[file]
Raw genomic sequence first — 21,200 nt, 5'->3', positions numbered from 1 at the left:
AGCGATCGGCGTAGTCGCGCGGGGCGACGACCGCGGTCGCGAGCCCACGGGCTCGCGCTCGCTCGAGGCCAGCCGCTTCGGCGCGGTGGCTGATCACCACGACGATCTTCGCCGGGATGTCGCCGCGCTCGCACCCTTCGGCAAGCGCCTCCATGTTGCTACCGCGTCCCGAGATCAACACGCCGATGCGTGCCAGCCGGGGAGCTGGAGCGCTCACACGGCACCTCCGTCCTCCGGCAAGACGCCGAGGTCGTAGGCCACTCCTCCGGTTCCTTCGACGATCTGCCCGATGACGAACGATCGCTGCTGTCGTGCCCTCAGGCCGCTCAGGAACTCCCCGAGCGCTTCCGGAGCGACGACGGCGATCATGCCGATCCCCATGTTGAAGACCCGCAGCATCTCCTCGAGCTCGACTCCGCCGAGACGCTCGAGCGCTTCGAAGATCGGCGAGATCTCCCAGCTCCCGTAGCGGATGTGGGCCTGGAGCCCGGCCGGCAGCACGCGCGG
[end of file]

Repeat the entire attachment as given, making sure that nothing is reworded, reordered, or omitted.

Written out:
Raw genomic sequence first — 21,200 nt, 5'->3', positions numbered from 1 at the left:
AGCGATCGGCGTAGTCGCGCGGGGCGACGACCGCGGTCGCGAGCCCACGGGCTCGCGCTCGCTCGAGGCCAGCCGCTTCGGCGCGGTGGCTGATCACCACGACGATCTTCGCCGGGATGTCGCCGCGCTCGCACCCTTCGGCAAGCGCCTCCATGTTGCTACCGCGTCCCGAGATCAACACGCCGATGCGTGCCAGCCGGGGAGCTGGAGCGCTCACACGGCACCTCCGTCCTCCGGCAAGACGCCGAGGTCGTAGGCCACTCCTCCGGTTCCTTCGACGATCTGCCCGATGACGAACGATCGCTGCTGTCGTGCCCTCAGGCCGCTCAGGAACTCCCCGAGCGCTTCCGGAGCGACGACGGCGATCATGCCGATCCCCATGTTGAAGACCCGCAGCATCTCCTCGAGCTCGACTCCGCCGAGACGCTCGAGCGCTTCGAAGATCGGCGAGATCTCCCAGCTCCCGTAGCGGATGTGGGCCTGGAGCCCGGCCGGCAGCACGCGCGG